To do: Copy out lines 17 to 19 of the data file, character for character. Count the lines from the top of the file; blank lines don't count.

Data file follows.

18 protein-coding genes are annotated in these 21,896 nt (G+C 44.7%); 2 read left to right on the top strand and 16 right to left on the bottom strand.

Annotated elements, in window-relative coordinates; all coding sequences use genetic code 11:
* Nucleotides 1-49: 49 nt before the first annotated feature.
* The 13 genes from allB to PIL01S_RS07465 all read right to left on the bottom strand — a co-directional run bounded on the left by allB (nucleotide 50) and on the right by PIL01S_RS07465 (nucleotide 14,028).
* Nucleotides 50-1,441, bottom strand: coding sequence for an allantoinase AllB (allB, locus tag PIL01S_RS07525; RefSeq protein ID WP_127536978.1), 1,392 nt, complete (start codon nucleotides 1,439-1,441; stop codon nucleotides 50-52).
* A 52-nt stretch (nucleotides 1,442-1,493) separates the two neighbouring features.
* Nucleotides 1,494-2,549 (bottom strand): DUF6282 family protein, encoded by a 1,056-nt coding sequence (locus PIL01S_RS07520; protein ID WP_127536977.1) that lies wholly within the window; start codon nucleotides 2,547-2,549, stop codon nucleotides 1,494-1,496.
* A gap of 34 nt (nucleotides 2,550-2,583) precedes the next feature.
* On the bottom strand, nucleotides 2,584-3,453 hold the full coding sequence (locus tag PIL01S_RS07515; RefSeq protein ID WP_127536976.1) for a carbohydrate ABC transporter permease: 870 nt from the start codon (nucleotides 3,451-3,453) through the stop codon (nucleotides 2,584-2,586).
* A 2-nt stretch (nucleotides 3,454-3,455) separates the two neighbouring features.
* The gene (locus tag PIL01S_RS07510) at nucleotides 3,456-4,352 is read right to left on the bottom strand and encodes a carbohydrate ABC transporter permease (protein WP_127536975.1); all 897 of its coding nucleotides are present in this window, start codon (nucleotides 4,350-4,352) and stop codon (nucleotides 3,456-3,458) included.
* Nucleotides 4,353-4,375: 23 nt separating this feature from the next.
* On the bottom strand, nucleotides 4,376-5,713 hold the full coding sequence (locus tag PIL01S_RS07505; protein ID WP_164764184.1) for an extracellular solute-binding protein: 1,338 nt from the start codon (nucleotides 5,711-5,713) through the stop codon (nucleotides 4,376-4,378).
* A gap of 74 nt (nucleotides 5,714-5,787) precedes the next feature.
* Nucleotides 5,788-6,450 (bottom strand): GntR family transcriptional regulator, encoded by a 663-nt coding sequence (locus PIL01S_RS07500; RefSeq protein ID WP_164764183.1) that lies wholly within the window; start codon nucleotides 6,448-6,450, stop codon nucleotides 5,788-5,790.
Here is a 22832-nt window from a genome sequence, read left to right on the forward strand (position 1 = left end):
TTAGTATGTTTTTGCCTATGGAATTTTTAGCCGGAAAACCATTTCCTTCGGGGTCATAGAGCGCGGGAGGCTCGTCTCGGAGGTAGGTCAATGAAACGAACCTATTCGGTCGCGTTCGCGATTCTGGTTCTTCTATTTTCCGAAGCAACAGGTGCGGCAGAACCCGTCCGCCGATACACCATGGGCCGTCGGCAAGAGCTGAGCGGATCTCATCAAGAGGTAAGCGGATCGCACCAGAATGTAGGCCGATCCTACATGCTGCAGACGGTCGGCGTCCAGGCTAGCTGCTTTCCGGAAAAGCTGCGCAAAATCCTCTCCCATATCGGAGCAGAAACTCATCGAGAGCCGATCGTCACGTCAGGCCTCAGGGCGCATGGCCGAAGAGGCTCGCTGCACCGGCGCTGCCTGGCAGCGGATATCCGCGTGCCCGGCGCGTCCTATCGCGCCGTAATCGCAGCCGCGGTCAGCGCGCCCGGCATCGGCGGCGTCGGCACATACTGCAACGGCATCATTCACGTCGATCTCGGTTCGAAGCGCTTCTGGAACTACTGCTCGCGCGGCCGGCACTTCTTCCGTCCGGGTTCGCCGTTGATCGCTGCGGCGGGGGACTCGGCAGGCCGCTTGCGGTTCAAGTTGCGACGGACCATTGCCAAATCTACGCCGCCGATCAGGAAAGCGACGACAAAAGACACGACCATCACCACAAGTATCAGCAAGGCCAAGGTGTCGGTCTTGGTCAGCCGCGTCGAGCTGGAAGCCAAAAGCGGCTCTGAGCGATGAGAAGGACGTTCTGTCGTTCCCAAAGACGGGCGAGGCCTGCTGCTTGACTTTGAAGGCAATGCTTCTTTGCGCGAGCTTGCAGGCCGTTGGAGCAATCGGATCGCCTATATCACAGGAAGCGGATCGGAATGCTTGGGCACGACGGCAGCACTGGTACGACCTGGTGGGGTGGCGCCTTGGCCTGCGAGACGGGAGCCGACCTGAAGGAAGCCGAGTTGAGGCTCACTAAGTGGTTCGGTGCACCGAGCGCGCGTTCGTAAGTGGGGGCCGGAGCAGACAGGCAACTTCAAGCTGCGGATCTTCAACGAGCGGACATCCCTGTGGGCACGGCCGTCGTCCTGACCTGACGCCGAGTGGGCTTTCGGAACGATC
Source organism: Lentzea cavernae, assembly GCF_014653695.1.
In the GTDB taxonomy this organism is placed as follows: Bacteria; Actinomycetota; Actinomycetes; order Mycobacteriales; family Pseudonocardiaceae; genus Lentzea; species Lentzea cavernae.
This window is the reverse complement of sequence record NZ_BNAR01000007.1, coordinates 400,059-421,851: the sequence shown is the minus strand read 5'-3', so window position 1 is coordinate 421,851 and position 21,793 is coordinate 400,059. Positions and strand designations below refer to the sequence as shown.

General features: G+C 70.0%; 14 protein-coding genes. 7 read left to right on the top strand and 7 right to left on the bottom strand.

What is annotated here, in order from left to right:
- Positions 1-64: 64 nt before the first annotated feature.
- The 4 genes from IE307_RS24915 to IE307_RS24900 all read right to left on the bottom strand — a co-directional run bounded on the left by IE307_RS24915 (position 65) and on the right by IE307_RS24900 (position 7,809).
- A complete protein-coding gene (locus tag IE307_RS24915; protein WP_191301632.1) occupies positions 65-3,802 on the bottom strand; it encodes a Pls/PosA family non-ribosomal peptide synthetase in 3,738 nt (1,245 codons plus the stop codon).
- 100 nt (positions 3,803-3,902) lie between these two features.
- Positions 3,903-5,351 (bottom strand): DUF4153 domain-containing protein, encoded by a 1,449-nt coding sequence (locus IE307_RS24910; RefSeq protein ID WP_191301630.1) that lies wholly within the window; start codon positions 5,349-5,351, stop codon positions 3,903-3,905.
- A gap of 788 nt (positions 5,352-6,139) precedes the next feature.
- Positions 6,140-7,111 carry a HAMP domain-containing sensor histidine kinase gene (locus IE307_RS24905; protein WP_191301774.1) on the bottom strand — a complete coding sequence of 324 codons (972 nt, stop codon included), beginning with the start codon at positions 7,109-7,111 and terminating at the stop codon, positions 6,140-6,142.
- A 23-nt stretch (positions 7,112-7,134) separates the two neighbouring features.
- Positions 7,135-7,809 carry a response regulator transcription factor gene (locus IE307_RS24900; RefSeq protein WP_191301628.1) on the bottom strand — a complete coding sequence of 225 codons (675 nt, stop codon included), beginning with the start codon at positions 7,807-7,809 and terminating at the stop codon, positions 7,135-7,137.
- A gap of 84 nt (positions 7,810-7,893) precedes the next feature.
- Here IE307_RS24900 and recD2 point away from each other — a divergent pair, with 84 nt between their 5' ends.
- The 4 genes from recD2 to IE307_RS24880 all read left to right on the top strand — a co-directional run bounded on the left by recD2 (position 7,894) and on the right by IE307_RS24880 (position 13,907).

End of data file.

TTAGTATGTTTTTGCCTATGGAATTTTTAGCCGGAAAACCATTTCCTTCGGGGTCATAGAGCGCGGGAGGCTCGTCTCGGAGGTAGGTCAATGAAACGAACCTATTCGGTCGCGTTCGCGATTCTGGTTCTTCTATTTTCCGAAGCAACAGGTGCGGCAGAACCCGTCCGCCGATACACCATGGGCCGTCGGCAAGAGCTGAGCGGATCTCATCAAGAGGTAAGCGGATCGCACCAGAATGTAGGCCGATCCTACATGCTGCAGACGGTCGGCGTCCAGGCTAGCTGCTTTCCGGAAAAGCTGCGCAAAATCCTCTCCCATATCGGAGCAGAAACTCATCGAGAGCCGATCGTCACGTCAGGCCTCAGGGCGCATGGCCGAAGAGGCTCGCTGCACCGGCGCTGCCTGGCAGCGGATATCCGCGTGCCCGGCGCGTCCTATCGCGCCGTAATCGCAGCCGCGGTCAGCGCGCCCGGCATCGGCGGCGTCGGCACATACTGCAACGGCATCATTCACGTCGATCTCGGTTCGAAGCGCTTCTGGAACTACTGCTCGCGCGGCCGGCACTTCTTCCGTCCGGGTTCGCCGTTGATCGCTGCGGCGGGGGACTCGGCAGGCCGCTTGCGGTTCAAGTTGCGACGGACCATTGCCAAATCTACGCCGCCGATCAGGAAAGCGACGACAAAAGACACGACCATCACCACAAGTATCAGCAAGGCCAAGGTGTCGGTCTTGGTCAGCCGCGTCGAGCTGGAAGCCAAAAGCGGCTCTGAGCGATGAGAAGGACGTTCTGTCGTTCCCAAAGACGGGCGAGGCCTGCTGCTTGACTTTGAAGGCAATGCTTCTTTGCGCGAGCTTGCAGGCCGTTGGAGCAATCGGATCGCCTATATCACAGGAAGCGGATCGGAATGCTTGGGCACGACGGCAGCACTGGTACGACCTGGTGGGGTGGCGCCTTGGCCTGCGAGACGGGAGCCGACCTGAAGGAAGCCGAGTTGAGGCTCACTAAGTGGTTCGGTGCACCGAGCGCGCGTTCGTAAGTGGGGGCCGGAGCAGACAGGCAACTTCAAGCTGCGGATCTTCAACGAGCGGACATCCCTGTGGGCACGGCCGTCGTCCTGACCTGACGCCGAGTGGGCTTTCGGAACGATC
Source organism: Lentzea cavernae, assembly GCF_014653695.1.
In the GTDB taxonomy this organism is placed as follows: Bacteria; Actinomycetota; Actinomycetes; order Mycobacteriales; family Pseudonocardiaceae; genus Lentzea; species Lentzea cavernae.